5 Disney Railroad

They’re as defining in a Kingdom as the Castle or Main Street Station, they’re the lazy river of any Disney Parks and those very famous narrow gauge railways have been present in every 5 of them since their respective openings! This article is about the 5 Disney Railroads of the 5 Magic Kingdoms.
First, they all bare a different name but two, which are in order of chronogical appearance ;)
Disneyland Railroad
Walt Disney World Railroad
Western River Railroad
Disneyland Railroad (previsouly EuroDisneyland Railroad, monogram still present)
Hong Kong Disneyland Raiload

Disneyland Railroad opened with Disneyland in 1955, it can be considered as the center of the project, for Disney only thought up Disneyland in the pursue of sharing his train loving with the world. Earliest concepts of the park, when he though about developping it in Burbank already showed the Railroads plans.

The tracks for 4 of them simply follow the berm of the park, making a nice heart shape trip around the Magic Kingdom. Only Tokyo doesn’t encircle the park. As you can see below, it only runs around the Frontierland/Adventureland area.  Probably because of some railway Japanese regulations that impose timetable for any railroad deserving more than one stop. Therefore in Tokyo, it is only an attraction,  whereas in every other parks it is considerably used as transportation also.

Transportation that was regularly developped. On opening day, Disneyland Raiload only had two stops : Main Street and Frontierland, similarly to its younger cousin in Hong Kong which presently only loads and unloads at Main Street and Fantasyland. 
But today the original Disneyland Railroad stops on Main Street Station, New Orleans Square Sation (Frontierland Station until 1966), Mickey’s ToonTown Station (fomerly Fantasyland Station) and Tomorrowland Station. Making it 4 stops whereas in Florida’s Magic Kingdom, only 3 stops are available : Main Street, Frontierland and Mickey’s Toon Town Fair. French Railroad has 4 stations on Main Street, Frontierland, Fantasyland and Discoveryland which was added 7 months after opening along with a new engine.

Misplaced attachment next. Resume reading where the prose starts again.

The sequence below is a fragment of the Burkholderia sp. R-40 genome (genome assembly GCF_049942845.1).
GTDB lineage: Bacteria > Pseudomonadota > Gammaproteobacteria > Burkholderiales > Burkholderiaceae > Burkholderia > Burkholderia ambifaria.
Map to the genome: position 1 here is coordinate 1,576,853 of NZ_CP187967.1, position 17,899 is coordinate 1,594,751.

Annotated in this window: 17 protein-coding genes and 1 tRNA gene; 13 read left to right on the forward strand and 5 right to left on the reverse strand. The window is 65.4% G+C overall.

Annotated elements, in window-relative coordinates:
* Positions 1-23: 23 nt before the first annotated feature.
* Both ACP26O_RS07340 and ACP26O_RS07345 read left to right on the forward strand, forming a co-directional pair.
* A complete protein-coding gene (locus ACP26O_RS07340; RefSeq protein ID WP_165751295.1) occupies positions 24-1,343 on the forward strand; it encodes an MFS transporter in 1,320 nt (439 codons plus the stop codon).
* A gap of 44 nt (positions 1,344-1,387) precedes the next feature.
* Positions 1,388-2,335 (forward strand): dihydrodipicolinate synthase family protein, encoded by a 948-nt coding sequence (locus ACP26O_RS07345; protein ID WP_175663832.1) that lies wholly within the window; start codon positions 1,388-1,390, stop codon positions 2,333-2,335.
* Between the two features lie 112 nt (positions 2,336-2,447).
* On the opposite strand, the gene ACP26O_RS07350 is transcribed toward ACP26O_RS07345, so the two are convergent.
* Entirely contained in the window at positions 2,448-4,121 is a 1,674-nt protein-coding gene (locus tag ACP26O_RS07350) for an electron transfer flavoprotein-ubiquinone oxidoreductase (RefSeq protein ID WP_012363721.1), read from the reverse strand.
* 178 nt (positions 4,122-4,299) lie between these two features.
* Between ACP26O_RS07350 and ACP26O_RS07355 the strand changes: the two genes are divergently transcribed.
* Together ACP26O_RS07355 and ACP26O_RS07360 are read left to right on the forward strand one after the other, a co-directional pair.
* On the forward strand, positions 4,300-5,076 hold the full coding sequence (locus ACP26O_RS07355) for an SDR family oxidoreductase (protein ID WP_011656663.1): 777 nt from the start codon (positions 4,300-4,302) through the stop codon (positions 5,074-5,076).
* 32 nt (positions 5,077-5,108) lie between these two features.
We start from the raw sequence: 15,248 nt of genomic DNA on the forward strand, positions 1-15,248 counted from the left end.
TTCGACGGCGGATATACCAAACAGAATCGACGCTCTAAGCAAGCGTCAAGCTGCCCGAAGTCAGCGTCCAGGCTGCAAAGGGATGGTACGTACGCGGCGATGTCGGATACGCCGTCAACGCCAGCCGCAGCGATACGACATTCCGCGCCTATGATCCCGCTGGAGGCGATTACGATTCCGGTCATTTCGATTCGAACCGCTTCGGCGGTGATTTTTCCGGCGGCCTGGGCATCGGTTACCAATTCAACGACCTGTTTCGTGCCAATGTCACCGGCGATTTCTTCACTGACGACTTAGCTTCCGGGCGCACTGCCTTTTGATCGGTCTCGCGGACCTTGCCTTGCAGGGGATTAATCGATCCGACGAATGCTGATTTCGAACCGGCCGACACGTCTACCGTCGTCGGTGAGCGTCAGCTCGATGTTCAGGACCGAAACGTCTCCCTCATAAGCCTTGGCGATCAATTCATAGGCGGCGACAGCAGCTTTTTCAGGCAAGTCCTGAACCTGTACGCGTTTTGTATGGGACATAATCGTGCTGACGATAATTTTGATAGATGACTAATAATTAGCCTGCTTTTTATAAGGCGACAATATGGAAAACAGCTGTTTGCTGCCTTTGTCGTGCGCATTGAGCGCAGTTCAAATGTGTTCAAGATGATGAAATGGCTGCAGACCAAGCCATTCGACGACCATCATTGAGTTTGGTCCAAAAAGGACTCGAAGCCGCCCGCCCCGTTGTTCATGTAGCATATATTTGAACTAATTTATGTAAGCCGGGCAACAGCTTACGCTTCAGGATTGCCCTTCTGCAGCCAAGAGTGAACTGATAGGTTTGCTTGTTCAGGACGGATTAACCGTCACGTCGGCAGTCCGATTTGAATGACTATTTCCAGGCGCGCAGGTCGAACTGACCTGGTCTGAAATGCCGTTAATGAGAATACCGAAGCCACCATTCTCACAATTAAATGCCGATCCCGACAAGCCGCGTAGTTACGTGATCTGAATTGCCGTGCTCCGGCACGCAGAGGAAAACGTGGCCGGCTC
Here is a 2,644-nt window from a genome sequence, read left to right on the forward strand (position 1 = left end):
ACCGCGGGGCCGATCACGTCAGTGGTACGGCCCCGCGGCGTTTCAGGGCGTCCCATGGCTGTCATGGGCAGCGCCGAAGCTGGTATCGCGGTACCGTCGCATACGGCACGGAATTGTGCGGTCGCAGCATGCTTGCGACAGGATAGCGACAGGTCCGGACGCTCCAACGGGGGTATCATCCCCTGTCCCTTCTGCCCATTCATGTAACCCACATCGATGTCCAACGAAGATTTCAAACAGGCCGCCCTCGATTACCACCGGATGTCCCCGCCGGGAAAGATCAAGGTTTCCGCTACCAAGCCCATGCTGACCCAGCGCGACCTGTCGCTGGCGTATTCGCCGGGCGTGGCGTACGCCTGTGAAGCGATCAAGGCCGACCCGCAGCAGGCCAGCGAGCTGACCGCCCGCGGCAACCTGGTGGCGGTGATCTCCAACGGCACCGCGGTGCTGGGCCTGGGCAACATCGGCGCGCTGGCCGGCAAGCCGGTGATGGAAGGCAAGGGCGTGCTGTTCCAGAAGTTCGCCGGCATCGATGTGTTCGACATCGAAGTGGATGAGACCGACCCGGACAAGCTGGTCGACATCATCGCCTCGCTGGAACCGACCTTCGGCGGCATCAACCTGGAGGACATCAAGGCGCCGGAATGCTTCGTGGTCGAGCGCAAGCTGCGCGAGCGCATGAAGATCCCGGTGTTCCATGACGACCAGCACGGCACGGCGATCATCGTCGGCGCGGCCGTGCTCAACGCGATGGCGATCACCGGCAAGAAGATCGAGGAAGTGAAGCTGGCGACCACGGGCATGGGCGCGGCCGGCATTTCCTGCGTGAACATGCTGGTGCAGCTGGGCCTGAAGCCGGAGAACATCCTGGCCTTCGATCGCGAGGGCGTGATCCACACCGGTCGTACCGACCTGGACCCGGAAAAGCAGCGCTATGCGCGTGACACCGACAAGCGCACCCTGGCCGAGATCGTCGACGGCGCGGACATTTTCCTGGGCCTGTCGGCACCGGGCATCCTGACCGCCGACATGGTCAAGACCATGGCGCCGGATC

All those stations prove themselves very useful for an observation trip around the park as well as a resting way to get from one point to another, especially during Parade hours. But Walt had to plus it and so he did. First, adding in 1958 Grand Canyon Diorama in what used to be a long boring tunnel. This huge gallery allowed guest to enjoy this American natural wonder thanks to Delmer J. Yoakum 306 feet panorama trompe-l’oeil and a bit of taxidermy. Then in 1966 the diorama was extended with Primeval World: another trompe-l’oeil but this time with dinausor Animatronics. Grand Canyon is also present in Disneyland Paris, whereas Tokyo can enjoy the Primeval World scenery on its short track. No diorama for Hong Kong and Orlando though.

Park attractions also come as handy Railroad attracions. Disneyland Railroad and Walt Disney World Railroad pass both through Splash Mountain. Whereas former EuroDisneyland Railroad gives you an inside peek of Pirates of the Carribean.  
We can note as well that Tokyo, though being solely an attraction show a lot of detailed scenery along the tracks and stands since its opening as among the most popular attactions of the park !
Because of all those attractions, starting with the arrival of the first diorama, Disney had to improve rider experience and give more credit to the scenery factor. To do so cars with rows all facing the right side of the train have been added. This makes the Disneyland Railroad train car pool very heterogeneous, having cabooze cars as well as passenger cars or even cattle cars on wich in the 50’s you had to stand ! In fact, most car designs we’re gonna discuss below can be found running on the motherpark’s mothertracks.
In Hong Kong Disneyland, you only find cars with rows facing the side, pretty much like Disney’s Animal Kingdom’s Wildlife Express. Though all are very similar in design and only different in colors and window shapes, they show some great detail apperciation, from the woodwork to the beautiful stained glass windows.